Never have been.
Never will be.
It's like the full moon comes about and I turn into a stroppy, grumpy pain in the arse. I'm aware of the behaviours and for the most part I try to curtail any truly awful tantrums and try and keep to myself for the few days that the moon shines brightest. I tend to stick to myself around these times, though sometimes things get a bit fraught. This week at work was a bit interesting with the waxing moon in full flight, especially as I was stuck doing a part of my job with which I'm not exactly enthralled. The odd curt comment came out.
The other thing about this full moon that made it all the more intense was the fact that it was a 'Blue Moon', the phenomenon that happens when there are two full moons in a calendar month. It doesn't happen that often - once every three or four years - the next one isn't due until 2015. For some reason these "Blue Moons" seem to be all the more potent - something of a harbinger of bad tidings.
I mentioned this to a friend, who after a few months of low grade, annoying illness herself, was called back to England to tend her sick mother who fell ill suddenly. "It will all be over by the first of September, however it plays out. You just have to ride out the blue moon." I told her and thought no more of my comments.
The blue moon week came. A week of pulling unseen grammatical errors out of presentations, getting to the gym early and generally trying to keep my powder dry.
Friday, the day of the blue moon came - no word from Mary, who would have arrived back in Gloucestershire on the Monday. A quick email was sent her way - was she okay? How was her mother?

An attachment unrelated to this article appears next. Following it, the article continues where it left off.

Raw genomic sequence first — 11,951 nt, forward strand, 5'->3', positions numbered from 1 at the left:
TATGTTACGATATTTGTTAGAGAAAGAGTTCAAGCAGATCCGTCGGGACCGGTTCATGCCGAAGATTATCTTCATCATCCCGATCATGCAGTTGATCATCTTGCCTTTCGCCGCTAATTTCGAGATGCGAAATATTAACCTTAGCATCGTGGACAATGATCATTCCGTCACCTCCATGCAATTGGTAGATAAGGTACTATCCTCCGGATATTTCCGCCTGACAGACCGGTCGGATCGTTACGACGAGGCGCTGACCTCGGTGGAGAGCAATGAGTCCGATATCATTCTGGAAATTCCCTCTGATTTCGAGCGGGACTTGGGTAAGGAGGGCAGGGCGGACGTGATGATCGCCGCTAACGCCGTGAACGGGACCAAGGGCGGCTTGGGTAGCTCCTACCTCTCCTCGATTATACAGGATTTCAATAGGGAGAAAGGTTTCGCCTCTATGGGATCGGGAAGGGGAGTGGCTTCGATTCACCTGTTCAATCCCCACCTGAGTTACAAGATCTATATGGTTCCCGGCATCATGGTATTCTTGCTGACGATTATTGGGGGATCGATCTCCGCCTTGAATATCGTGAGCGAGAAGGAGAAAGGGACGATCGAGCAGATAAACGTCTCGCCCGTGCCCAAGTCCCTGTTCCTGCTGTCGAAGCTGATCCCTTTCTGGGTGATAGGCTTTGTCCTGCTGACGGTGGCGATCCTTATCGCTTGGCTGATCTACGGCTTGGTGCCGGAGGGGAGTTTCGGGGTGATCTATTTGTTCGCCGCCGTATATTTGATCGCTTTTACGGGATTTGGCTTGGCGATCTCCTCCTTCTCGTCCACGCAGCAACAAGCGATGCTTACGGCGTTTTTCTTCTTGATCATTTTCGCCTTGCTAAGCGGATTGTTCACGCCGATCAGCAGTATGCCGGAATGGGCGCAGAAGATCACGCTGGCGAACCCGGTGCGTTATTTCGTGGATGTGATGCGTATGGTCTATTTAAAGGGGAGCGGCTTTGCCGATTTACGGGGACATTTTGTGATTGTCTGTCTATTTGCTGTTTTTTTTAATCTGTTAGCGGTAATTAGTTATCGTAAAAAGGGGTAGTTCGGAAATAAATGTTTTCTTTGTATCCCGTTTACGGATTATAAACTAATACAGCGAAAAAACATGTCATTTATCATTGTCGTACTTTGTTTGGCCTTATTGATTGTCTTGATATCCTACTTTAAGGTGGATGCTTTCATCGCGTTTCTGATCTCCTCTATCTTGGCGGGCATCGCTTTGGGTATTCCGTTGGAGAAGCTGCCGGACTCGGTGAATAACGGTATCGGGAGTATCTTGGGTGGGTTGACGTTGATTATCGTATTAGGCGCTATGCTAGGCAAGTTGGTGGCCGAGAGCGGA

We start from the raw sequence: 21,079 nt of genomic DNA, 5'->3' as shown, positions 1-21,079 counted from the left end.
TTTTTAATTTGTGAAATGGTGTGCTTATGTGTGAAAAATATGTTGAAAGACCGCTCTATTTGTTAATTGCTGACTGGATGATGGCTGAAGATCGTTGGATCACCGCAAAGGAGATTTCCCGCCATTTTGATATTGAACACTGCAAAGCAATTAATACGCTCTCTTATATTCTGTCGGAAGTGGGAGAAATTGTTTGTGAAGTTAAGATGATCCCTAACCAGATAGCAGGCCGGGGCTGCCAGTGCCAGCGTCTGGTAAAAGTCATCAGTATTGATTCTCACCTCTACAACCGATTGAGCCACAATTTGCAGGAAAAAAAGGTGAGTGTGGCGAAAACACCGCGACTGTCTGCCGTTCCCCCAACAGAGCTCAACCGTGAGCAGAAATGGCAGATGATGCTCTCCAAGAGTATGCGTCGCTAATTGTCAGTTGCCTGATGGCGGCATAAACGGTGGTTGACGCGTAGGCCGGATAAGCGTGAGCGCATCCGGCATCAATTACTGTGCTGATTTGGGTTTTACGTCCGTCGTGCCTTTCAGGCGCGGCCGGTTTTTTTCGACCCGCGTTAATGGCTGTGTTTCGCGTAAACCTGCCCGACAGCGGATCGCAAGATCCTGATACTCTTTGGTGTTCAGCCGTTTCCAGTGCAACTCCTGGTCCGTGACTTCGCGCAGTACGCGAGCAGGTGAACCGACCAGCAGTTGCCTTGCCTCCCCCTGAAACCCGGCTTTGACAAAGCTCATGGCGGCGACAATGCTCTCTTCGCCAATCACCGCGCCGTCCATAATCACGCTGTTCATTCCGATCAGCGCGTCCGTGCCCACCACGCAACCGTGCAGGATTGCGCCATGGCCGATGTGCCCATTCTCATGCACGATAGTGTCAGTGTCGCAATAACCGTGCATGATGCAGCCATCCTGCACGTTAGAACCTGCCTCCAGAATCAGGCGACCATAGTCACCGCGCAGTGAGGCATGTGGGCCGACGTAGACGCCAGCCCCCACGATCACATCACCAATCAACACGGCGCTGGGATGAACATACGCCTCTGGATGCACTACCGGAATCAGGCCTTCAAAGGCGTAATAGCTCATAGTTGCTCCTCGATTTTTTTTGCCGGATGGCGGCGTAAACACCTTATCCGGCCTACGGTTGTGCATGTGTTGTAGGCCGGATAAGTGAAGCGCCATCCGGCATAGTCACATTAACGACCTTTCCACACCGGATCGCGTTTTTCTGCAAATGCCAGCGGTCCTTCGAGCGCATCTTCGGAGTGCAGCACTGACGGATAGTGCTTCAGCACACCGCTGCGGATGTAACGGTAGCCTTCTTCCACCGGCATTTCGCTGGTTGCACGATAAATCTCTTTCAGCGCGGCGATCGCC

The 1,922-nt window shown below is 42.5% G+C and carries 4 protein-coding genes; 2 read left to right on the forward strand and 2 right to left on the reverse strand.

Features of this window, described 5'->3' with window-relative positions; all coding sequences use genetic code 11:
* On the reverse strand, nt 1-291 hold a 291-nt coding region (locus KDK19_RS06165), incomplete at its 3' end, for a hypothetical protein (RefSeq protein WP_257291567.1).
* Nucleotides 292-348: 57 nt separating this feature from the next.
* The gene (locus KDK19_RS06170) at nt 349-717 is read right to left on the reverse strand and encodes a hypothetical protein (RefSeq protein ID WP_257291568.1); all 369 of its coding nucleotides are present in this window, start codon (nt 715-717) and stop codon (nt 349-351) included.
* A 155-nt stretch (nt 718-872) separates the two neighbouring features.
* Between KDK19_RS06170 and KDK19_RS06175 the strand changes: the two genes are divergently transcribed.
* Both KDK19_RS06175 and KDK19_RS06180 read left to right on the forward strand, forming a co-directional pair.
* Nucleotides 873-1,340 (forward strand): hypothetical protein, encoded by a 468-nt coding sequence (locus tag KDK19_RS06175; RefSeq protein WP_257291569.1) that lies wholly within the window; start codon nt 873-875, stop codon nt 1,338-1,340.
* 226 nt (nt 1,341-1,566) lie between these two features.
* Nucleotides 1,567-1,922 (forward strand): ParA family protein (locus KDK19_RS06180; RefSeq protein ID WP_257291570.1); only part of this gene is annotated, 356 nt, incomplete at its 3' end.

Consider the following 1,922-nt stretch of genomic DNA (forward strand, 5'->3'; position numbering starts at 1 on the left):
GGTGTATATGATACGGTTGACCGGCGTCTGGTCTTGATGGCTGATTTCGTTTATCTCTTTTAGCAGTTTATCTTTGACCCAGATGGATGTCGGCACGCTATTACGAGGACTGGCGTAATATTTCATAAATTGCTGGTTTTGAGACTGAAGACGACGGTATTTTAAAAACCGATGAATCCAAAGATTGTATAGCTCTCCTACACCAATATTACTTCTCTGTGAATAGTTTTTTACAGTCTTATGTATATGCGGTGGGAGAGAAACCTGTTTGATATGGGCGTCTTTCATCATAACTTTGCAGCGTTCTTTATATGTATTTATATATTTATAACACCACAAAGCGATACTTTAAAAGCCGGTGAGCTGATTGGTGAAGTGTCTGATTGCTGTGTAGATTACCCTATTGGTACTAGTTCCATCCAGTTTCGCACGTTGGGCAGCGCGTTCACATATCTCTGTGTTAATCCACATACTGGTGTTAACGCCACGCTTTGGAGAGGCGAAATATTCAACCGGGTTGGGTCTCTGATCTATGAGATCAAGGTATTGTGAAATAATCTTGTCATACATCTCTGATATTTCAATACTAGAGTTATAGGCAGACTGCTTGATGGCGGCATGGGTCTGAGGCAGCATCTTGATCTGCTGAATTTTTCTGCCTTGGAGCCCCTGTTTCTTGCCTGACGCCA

The news came after work on Friday, after a rousing session of elephant hunting and one of the most gorgeous sunsets I've seen in ages.
The message was quick and simple.
"I'm fine. Mum passed away peacefully yesterday. We were all with her. It's been hard but everybody's coping. Thanks for asking."
See, I told her it would all be resolved by the blue moon.
In the scheme of things, my friend's mother's passing, as sad as it is for all concerned, as horrible as it is for all who knew and loved her mum, is a natural part of life. A woman in her eighties, she lived a full, loved life, and her passing, although sudden, was swift and merciful. She died surrounded by her loving family and will be fondly remembered. All of these things can be seen as blessings, if death can ever be seen as one.
Sure, it's hard and horrible stuff for the family, but it's a part of life.
Saddened by the news, I walked the rest of the way home.
Unfortunately, this was not the end of the bad tidings.